Be a member
Send article with e-mail
Your e-mail *
Friend e-mail *
CAPTCHA *
CAPTCHA Code *
Refresh CAPTCHA
Comment
* required fields
Send
Map
More
News: Turkey
See all photos
The small bottles, also known as unguentaria, were used in antiquity to contain various substances. Photo Credit: Daily Sabah.
- +
Listen
by Archaeology Newsroom

Ancient medication bottles found in Turkey

Seven hundred in one single site

Hundreds of bottles with ancient antidepressants and heart medications have been unearthed at excavations in Turkey. The discovery was made at the ancient Greek city of Bathonea, in Avcılar district, Istanbul. The excavations were conducted off the banks of Küçükçekmece Lake revealing around 700 small ceramic bottles. The small bottles, also known as unguentaria, were used in antiquity to contain various substances.

Excavations at Bathonea started in 2007 by Kocaeli University and the Ministry of Tourism and Culture, with teams of students and historians from Selçuk University, Ege University and Istanbul University, as well as many foreign historical institutions.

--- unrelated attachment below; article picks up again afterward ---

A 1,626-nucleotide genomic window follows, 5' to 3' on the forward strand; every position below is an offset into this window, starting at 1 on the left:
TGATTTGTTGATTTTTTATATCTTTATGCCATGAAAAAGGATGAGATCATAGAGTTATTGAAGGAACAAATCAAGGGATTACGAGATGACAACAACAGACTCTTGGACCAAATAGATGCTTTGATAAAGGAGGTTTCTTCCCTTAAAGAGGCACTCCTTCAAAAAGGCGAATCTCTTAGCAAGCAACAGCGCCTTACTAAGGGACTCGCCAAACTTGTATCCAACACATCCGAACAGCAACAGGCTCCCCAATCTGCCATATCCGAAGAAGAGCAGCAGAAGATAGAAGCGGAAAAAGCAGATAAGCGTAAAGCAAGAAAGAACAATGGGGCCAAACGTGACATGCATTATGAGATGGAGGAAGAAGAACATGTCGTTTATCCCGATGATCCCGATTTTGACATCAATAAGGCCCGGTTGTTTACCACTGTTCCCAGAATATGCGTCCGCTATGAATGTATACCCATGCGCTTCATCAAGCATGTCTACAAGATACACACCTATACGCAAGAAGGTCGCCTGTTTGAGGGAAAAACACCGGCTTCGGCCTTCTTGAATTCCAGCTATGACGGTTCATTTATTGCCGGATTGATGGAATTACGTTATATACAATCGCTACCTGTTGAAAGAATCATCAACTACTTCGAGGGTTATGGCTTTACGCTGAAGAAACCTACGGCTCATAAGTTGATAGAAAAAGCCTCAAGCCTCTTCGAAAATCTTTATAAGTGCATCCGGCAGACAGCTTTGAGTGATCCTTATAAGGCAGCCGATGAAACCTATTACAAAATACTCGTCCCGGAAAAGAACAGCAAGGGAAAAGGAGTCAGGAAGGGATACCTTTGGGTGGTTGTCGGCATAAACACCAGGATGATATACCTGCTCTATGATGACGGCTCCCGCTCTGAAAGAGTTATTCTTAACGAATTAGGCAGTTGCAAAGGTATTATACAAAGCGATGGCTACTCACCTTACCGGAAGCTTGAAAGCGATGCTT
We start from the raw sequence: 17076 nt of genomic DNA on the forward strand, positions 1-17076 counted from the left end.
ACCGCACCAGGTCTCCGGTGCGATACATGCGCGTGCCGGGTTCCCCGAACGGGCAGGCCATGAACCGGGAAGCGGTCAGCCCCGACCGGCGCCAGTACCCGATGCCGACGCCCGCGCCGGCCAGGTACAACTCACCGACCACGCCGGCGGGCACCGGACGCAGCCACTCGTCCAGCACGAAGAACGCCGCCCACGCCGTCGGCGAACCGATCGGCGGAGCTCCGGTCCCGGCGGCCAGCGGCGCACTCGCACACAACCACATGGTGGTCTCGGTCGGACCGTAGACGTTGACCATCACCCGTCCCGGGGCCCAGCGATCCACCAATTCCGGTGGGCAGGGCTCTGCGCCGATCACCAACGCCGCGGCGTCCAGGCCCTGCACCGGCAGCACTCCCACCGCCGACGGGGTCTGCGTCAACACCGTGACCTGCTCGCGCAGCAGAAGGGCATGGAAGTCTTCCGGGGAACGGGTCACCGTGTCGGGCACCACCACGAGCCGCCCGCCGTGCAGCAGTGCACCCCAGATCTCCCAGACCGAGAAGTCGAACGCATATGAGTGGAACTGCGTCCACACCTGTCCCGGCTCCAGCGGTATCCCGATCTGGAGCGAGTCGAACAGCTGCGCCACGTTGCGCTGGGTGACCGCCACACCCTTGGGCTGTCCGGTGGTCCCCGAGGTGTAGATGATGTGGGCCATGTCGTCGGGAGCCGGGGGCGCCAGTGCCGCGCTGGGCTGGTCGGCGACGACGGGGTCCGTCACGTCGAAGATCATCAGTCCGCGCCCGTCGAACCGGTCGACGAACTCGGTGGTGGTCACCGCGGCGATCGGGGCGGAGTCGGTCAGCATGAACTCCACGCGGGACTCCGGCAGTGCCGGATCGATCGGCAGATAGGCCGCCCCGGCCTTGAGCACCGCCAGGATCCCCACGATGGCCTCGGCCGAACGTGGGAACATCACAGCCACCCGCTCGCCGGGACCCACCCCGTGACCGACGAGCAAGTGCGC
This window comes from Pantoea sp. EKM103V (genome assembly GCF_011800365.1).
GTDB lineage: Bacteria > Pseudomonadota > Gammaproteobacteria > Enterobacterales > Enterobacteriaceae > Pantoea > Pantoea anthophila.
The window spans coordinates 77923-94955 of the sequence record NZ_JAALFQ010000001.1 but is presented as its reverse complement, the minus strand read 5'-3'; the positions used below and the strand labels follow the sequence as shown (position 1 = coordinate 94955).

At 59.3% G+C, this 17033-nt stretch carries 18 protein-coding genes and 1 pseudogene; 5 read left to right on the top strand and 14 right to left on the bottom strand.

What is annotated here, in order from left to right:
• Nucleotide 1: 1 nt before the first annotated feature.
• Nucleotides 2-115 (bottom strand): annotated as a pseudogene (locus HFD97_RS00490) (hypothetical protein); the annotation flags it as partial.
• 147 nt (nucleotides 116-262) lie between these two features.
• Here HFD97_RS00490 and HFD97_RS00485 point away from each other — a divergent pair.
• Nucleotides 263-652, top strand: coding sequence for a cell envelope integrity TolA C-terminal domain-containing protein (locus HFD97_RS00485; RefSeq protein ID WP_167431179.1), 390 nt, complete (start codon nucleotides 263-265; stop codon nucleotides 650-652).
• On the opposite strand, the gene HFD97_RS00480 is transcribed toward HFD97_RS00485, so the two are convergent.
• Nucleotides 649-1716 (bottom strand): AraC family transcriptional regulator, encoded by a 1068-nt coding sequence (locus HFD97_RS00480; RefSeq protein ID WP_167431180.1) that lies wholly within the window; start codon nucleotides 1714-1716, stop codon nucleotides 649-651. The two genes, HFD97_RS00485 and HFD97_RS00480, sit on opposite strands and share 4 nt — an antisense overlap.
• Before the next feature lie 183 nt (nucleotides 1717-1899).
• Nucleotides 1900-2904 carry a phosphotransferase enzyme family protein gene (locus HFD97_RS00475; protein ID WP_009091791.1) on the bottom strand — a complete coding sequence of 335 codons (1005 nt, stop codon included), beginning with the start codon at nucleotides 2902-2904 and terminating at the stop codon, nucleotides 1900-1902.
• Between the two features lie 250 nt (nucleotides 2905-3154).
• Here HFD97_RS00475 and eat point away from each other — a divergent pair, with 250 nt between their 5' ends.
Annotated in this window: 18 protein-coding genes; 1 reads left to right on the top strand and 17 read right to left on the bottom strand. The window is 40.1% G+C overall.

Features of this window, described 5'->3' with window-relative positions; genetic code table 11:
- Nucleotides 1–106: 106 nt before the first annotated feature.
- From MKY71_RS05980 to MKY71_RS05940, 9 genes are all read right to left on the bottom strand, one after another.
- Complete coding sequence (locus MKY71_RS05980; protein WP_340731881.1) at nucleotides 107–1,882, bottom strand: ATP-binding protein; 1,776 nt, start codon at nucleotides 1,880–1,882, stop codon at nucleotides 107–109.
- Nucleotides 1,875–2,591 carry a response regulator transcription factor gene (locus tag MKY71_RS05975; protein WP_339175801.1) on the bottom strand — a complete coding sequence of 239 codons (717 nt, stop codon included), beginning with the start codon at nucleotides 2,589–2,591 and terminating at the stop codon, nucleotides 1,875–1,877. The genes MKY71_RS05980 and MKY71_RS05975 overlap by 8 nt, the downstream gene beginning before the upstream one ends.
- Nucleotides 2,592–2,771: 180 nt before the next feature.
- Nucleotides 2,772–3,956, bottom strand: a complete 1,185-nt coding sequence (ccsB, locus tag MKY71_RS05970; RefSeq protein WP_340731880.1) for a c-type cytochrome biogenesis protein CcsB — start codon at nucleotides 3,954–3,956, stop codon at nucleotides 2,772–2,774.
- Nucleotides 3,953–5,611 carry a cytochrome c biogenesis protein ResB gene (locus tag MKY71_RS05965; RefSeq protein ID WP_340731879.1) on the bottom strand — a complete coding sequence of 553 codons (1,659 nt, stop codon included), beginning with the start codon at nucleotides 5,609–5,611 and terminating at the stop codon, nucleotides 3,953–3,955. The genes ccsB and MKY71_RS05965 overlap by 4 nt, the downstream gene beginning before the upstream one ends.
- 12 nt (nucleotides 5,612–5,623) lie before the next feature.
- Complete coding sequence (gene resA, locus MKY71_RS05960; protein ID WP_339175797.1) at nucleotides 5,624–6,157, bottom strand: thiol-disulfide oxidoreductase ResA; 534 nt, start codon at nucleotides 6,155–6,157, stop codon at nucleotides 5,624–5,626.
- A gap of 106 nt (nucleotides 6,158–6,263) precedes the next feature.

Dr. Şengül Aydıngün, an associate professor from Kocaeli University who is leading the excavations, said that it is the first time that such an amount of medication-containing bottles has been found in a single site. The bottles were made at the same time in the shape of miniature amphorae, while many were in fragments. Dr Aydıngün stated that the work has recently focused on laboratory, storage and analysis work, and some of the bottles are still being repaired, but in the meantime pestles, mortars and a stove have also been found at the site, indicating that the place was a centre of production for medication, perhaps an industrial facility for the manufacture of unguentaria and likely for their contents. Archaeologists have also found bone tools, spatulas and medical instruments.

Scientific and Technological Research Council (TÜBİTAK) in Gebze district, a state-run institution, has been carrying analysis of residue found in the bottles. The results suggest that the residue contained Methanone and Phenanthrene, used for depression, heart disease, and soothing.

A large fire caused the roof of the facility to collapse, saving the remains of what was underneath, even though damaged, and leaving residue throughout almost all structures. Wroclaw Archeology and Ethnography Institute in Poland has been analysing carbon samples of the residue, dating the samples to 620-640. This is a significant date, since in 626 the nomadic Avars along with Sassanid Persians and Slavs tried to besiege Constantinople. Perhaps the fire that destroyed the facility in Bathonea will prove to be due to the Avar attack, providing archaeological evidence for this clash for the first time.

NOTES